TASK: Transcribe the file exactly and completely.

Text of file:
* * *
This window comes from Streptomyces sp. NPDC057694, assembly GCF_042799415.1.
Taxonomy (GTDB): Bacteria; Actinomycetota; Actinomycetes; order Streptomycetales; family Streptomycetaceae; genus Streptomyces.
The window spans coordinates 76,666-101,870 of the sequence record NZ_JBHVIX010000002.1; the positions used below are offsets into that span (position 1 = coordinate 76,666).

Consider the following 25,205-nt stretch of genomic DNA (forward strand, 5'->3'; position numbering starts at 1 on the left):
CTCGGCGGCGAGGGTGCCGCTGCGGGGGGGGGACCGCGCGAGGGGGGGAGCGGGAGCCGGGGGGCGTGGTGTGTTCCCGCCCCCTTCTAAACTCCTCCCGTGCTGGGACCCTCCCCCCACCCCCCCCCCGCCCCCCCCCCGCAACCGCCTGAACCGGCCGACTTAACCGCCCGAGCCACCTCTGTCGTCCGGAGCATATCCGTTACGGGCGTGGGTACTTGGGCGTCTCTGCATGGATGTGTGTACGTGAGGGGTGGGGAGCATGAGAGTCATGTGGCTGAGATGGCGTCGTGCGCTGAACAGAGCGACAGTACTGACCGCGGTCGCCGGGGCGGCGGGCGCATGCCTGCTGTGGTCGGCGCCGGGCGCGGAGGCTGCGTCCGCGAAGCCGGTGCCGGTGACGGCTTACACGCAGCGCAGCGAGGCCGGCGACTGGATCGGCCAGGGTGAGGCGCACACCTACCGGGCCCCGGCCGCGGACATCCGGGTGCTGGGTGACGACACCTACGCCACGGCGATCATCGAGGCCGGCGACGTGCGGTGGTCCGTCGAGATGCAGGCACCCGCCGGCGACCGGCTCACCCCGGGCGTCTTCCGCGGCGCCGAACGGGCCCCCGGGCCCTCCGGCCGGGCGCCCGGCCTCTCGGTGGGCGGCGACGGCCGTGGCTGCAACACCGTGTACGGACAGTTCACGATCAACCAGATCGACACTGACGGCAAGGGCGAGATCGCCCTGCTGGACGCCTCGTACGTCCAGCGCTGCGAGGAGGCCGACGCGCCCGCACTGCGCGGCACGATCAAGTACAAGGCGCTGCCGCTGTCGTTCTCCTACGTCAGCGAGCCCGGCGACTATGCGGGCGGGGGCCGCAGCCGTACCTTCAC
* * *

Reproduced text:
This window comes from Streptomyces sp. NPDC057694, assembly GCF_042799415.1.
Taxonomy (GTDB): Bacteria; Actinomycetota; Actinomycetes; order Streptomycetales; family Streptomycetaceae; genus Streptomyces.
The window spans coordinates 76,666-101,870 of the sequence record NZ_JBHVIX010000002.1; the positions used below are offsets into that span (position 1 = coordinate 76,666).

Consider the following 25,205-nt stretch of genomic DNA (forward strand, 5'->3'; position numbering starts at 1 on the left):
CTCGGCGGCGAGGGTGCCGCTGCGGGGGGGGGACCGCGCGAGGGGGGGAGCGGGAGCCGGGGGGCGTGGTGTGTTCCCGCCCCCTTCTAAACTCCTCCCGTGCTGGGACCCTCCCCCCACCCCCCCCCCGCCCCCCCCCCGCAACCGCCTGAACCGGCCGACTTAACCGCCCGAGCCACCTCTGTCGTCCGGAGCATATCCGTTACGGGCGTGGGTACTTGGGCGTCTCTGCATGGATGTGTGTACGTGAGGGGTGGGGAGCATGAGAGTCATGTGGCTGAGATGGCGTCGTGCGCTGAACAGAGCGACAGTACTGACCGCGGTCGCCGGGGCGGCGGGCGCATGCCTGCTGTGGTCGGCGCCGGGCGCGGAGGCTGCGTCCGCGAAGCCGGTGCCGGTGACGGCTTACACGCAGCGCAGCGAGGCCGGCGACTGGATCGGCCAGGGTGAGGCGCACACCTACCGGGCCCCGGCCGCGGACATCCGGGTGCTGGGTGACGACACCTACGCCACGGCGATCATCGAGGCCGGCGACGTGCGGTGGTCCGTCGAGATGCAGGCACCCGCCGGCGACCGGCTCACCCCGGGCGTCTTCCGCGGCGCCGAACGGGCCCCCGGGCCCTCCGGCCGGGCGCCCGGCCTCTCGGTGGGCGGCGACGGCCGTGGCTGCAACACCGTGTACGGACAGTTCACGATCAACCAGATCGACACTGACGGCAAGGGCGAGATCGCCCTGCTGGACGCCTCGTACGTCCAGCGCTGCGAGGAGGCCGACGCGCCCGCACTGCGCGGCACGATCAAGTACAAGGCGCTGCCGCTGTCGTTCTCCTACGTCAGCGAGCCCGGCGACTATGCGGGCGGGGGCCGCAGCCGTACCTTCAC